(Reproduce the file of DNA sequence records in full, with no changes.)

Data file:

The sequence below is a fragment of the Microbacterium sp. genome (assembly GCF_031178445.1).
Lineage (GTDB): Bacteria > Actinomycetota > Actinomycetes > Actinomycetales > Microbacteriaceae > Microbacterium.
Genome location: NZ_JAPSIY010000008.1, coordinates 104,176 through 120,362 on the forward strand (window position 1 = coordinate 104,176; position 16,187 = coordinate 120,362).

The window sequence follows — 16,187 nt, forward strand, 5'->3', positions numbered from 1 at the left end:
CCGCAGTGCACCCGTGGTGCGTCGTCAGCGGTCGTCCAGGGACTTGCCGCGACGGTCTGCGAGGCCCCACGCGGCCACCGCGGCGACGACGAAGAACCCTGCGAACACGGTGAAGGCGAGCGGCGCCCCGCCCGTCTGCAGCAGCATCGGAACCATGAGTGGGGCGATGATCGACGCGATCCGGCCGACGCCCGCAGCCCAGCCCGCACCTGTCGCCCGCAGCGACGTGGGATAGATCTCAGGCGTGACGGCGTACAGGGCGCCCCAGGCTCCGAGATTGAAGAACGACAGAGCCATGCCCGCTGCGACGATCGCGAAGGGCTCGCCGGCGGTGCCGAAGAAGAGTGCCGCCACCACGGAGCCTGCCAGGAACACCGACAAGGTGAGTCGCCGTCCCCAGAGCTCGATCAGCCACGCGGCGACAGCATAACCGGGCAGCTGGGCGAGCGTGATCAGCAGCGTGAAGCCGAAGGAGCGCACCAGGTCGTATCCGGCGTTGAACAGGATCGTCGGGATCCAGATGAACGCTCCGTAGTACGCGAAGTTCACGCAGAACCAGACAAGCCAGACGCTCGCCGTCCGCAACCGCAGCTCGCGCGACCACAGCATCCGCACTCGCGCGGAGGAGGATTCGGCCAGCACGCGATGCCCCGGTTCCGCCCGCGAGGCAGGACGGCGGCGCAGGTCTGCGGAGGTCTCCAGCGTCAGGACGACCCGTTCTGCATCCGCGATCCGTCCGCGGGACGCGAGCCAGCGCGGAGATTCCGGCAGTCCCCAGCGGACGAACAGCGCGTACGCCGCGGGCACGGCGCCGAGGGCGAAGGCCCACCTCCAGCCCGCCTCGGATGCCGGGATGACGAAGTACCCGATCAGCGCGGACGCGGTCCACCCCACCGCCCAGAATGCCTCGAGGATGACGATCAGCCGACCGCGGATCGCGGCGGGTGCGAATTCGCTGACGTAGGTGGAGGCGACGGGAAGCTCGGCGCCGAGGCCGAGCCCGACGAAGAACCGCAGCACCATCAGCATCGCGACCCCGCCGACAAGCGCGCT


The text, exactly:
The sequence below is a fragment of the Microbacterium sp. genome (assembly GCF_031178445.1).
Lineage (GTDB): Bacteria > Actinomycetota > Actinomycetes > Actinomycetales > Microbacteriaceae > Microbacterium.
Genome location: NZ_JAPSIY010000008.1, coordinates 104,176 through 120,362 on the forward strand (window position 1 = coordinate 104,176; position 16,187 = coordinate 120,362).

The window sequence follows — 16,187 nt, forward strand, 5'->3', positions numbered from 1 at the left end:
CCGCAGTGCACCCGTGGTGCGTCGTCAGCGGTCGTCCAGGGACTTGCCGCGACGGTCTGCGAGGCCCCACGCGGCCACCGCGGCGACGACGAAGAACCCTGCGAACACGGTGAAGGCGAGCGGCGCCCCGCCCGTCTGCAGCAGCATCGGAACCATGAGTGGGGCGATGATCGACGCGATCCGGCCGACGCCCGCAGCCCAGCCCGCACCTGTCGCCCGCAGCGACGTGGGATAGATCTCAGGCGTGACGGCGTACAGGGCGCCCCAGGCTCCGAGATTGAAGAACGACAGAGCCATGCCCGCTGCGACGATCGCGAAGGGCTCGCCGGCGGTGCCGAAGAAGAGTGCCGCCACCACGGAGCCTGCCAGGAACACCGACAAGGTGAGTCGCCGTCCCCAGAGCTCGATCAGCCACGCGGCGACAGCATAACCGGGCAGCTGGGCGAGCGTGATCAGCAGCGTGAAGCCGAAGGAGCGCACCAGGTCGTATCCGGCGTTGAACAGGATCGTCGGGATCCAGATGAACGCTCCGTAGTACGCGAAGTTCACGCAGAACCAGACAAGCCAGACGCTCGCCGTCCGCAACCGCAGCTCGCGCGACCACAGCATCCGCACTCGCGCGGAGGAGGATTCGGCCAGCACGCGATGCCCCGGTTCCGCCCGCGAGGCAGGACGGCGGCGCAGGTCTGCGGAGGTCTCCAGCGTCAGGACGACCCGTTCTGCATCCGCGATCCGTCCGCGGGACGCGAGCCAGCGCGGAGATTCCGGCAGTCCCCAGCGGACGAACAGCGCGTACGCCGCGGGCACGGCGCCGAGGGCGAAGGCCCACCTCCAGCCCGCCTCGGATGCCGGGATGACGAAGTACCCGATCAGCGCGGACGCGGTCCACCCCACCGCCCAGAATGCCTCGAGGATGACGATCAGCCGACCGCGGATCGCGGCGGGTGCGAATTCGCTGACGTAGGTGGAGGCGACGGGAAGCTCGGCGCCGAGGCCGAGCCCGACGAAGAACCGCAGCACCATCAGCATCGCGACCCCGCCGACAAGCGCGCT